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Neumann B.,MitoCheck Project Group | Walter T.,MitoCheck Project Group | Heriche J.-K.,Wellcome Trust Sanger Institute | Heriche J.-K.,MitoCheck Project Group | And 30 more authors.
Nature | Year: 2010

Despite our rapidly growing knowledge about the human genome, we do not know all of the genes required for some of the most basic functions of life. To start to fill this gap we developed a high-throughput phenotypic screening platform combining potent gene silencing by RNA interference, time-lapse microscopy and computational image processing. We carried out a genome-wide phenotypic profiling of each of the ∼21,000 human protein-coding genes by two-day live imaging of fluorescently labelled chromosomes. Phenotypes were scored quantitatively by computational image processing, which allowed us to identify hundreds of human genes involved in diverse biological functions including cell division, migration and survival. As part of the Mitocheck consortium, this study provides an in-depth analysis of cell division phenotypes and makes the entire high-content data set available as a resource to the community. © 2010 Macmillan Publishers Limited. All rights reserved.

Kriegsmann J.,MVZ for Histology | Kriegsmann J.,Institute for Molecular Pathology | Kriegsmann J.,Proteopath GbR | Kriegsmann M.,University of Heidelberg | Casadonte R.,Proteopath GbR
International Journal of Oncology | Year: 2015

Matrix-assisted laser desorption/ionization (MALDI) time-of-flight (TOF) imaging mass spectrometry (IMS) is an evolving technique in cancer diagnostics and combines the advantages of mass spectrometry (proteomics), detection of numerous molecules, and spatial resolution in histological tissue sections and cytological preparations. This method allows the detection of proteins, peptides, lipids, carbohydrates or glycoconjugates and small molecules. Formalin-fixed paraffin-embedded tissue can also be investigated by IMS, thus, this method seems to be an ideal tool for cancer diagnostics and biomarker discovery. It may add information to the identification of tumor margins and tumor heterogeneity. The technique allows tumor typing, especially identification of the tumor of origin in metastatic tissue, as well as grading and may provide prognostic information. IMS is a valuable method for the identification of biomarkers and can complement histology, immunohistology and molecular pathology in various fields of histopathological diagnostics, especially with regard to identification and grading of tumors.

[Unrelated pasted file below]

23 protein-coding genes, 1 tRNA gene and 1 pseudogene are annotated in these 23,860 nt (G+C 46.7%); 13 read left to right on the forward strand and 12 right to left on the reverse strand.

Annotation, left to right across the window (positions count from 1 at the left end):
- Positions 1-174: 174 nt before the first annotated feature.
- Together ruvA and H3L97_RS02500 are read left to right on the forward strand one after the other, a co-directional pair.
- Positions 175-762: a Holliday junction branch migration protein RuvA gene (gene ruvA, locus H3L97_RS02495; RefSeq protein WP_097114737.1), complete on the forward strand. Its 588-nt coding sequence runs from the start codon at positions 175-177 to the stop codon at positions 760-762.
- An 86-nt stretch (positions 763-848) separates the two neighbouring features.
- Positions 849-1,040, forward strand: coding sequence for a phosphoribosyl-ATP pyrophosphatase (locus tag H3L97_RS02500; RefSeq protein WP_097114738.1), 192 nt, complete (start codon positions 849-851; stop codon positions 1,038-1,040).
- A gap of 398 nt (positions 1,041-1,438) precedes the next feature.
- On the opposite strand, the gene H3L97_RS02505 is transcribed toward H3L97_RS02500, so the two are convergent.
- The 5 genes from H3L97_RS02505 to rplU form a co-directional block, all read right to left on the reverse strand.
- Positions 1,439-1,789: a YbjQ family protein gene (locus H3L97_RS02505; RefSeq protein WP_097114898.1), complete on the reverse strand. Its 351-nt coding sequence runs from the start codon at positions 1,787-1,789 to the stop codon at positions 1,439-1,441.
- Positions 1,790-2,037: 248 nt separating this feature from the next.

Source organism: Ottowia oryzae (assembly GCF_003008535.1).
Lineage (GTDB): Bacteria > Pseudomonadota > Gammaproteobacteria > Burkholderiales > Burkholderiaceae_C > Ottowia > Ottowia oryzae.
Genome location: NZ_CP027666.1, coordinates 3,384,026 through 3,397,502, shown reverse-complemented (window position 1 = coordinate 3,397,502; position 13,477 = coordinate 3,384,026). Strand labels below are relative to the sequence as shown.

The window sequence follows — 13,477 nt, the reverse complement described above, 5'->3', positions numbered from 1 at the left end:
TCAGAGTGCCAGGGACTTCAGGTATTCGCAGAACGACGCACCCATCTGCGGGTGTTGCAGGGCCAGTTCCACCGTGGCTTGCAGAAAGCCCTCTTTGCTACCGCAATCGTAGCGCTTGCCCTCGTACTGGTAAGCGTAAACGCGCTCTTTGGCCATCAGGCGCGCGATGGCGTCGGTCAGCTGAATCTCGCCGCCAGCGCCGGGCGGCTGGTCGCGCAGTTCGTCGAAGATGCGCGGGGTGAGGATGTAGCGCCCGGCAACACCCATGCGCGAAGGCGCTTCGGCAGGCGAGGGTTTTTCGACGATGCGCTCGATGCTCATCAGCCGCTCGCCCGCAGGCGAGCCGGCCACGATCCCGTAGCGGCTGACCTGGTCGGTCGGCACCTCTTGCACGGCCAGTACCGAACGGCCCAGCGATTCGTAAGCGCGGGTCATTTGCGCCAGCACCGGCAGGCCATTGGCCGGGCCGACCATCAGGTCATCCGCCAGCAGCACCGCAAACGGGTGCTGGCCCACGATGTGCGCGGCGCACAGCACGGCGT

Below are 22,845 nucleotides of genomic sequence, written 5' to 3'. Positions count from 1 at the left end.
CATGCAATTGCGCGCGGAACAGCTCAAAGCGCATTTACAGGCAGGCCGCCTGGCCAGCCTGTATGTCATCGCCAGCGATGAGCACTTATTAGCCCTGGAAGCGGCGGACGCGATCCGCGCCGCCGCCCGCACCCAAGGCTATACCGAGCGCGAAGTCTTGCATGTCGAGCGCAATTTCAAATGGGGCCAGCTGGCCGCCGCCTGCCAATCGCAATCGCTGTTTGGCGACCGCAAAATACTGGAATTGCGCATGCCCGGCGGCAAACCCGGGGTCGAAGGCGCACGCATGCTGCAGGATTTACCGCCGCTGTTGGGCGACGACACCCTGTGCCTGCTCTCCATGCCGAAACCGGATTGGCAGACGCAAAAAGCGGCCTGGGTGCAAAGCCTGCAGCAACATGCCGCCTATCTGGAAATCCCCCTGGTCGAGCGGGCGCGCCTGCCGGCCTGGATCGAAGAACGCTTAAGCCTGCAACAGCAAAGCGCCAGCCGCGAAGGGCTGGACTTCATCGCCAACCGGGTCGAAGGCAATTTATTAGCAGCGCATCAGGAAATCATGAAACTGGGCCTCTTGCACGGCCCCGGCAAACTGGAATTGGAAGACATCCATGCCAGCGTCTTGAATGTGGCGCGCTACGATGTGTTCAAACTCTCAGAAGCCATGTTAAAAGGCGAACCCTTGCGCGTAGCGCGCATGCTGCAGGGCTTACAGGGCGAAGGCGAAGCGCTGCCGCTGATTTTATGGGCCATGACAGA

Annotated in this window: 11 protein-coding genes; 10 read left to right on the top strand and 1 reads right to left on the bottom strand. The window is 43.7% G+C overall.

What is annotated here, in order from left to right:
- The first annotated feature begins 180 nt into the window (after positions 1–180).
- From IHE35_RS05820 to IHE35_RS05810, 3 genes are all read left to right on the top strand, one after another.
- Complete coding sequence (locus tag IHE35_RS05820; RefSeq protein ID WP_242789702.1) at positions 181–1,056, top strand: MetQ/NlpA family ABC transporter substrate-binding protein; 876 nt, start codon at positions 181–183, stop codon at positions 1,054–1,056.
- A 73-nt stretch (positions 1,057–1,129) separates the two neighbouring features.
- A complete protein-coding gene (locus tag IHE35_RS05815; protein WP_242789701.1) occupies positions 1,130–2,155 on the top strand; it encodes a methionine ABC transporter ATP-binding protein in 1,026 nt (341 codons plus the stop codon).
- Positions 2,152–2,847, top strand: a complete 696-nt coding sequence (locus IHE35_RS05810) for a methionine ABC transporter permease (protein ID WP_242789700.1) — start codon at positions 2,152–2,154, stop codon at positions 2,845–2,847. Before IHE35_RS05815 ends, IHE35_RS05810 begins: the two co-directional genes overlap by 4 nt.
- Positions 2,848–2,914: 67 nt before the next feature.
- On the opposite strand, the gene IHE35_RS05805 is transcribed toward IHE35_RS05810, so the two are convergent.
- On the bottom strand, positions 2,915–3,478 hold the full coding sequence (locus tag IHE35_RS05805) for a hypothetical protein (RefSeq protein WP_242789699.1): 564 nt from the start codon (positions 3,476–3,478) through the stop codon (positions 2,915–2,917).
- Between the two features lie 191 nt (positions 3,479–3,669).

Morandell S.,Innsbruck Medical University | Morandell S.,Massachusetts Institute of Technology | Grosstessner-Hain K.,Institute for Molecular Pathology | Roitinger E.,Institute for Molecular Pathology | And 10 more authors.
Proteomics | Year: 2010

Signaling networks regulate cellular responses to external stimuli through post-translational modifications such as protein phosphorylation. Phosphoproteomics facilitate the large-scale identification of kinase substrates. Yet, the characterization of critical connections within these networks and the identification of respective kinases remain the major analytical challenge. To address this problem, we present a novel approach for the identification of direct kinase substrates using chemical genetics in combination with quantitative phosphoproteomics. Quantitative identification of kinase substrates (QIKS) is a novel-screening platform developed for the proteome-wide substrate-analysis of specific kinases. Here, we aimed to identify substrates of mitogen-activated protein kinase/Erk kinase (Mek1), an essential kinase in the mitogen-activated protein kinase cascade. An ATP analog-sensitive mutant of Mek1 (Mek1-as) was incubated with a cell extract from Mek1 deficient cells. Phosphorylated proteins were analyzed by LC-MS/MS of IMAC-enriched phosphopeptides, labeled differentially for relative quantification. The identification of extracellular regulated kinase 1/2 as the sole cytoplasmic substrates of MEK1 validates the applicability of this approach and suggests that QIKS could be used to identify substrates of a wide variety of kinases. © 2010 Wiley-VCH Verlag GmbH & Co. KGaA.

Majewski I.J.,Walter and Eliza Hall Institute of Medical Research | Ritchie M.E.,Walter and Eliza Hall Institute of Medical Research | Phipson B.,Walter and Eliza Hall Institute of Medical Research | Corbin J.,Walter and Eliza Hall Institute of Medical Research | And 11 more authors.
Blood | Year: 2010

Polycomb group (PcG) proteins are transcriptional repressors with a central role in the establishment and maintenance of gene expression patterns during development. We have investigated the role of polycomb repressive complexes (PRCs) in hematopoietic stem cells (HSCs) and progenitor populations. We show that mice with loss of function mutations in PRC2 components display enhanced HSC/progenitor population activity, whereas mutations that disrupt PRC1 or pleiohomeotic repressive complex are associated with HSC/progenitor cell defects. Because the hierarchical model of PRC action would predict synergistic effects of PRC1 and PRC2 mutation, these opposing effects suggest this model does not hold true in HSC/progenitor cells. To investigate the molecular targets of each complex in HSC/progenitor cells, we measured genome-wide expression changes associated with PRC deficiency, and identified transcriptional networks that are differentially regulated by PRC1 and PRC2. These studies provide new insights into the mechanistic interplay between distinct PRCs and have important implications for approaching PcG proteins as therapeutic targets. © 2010 by The American Society of Hematology.

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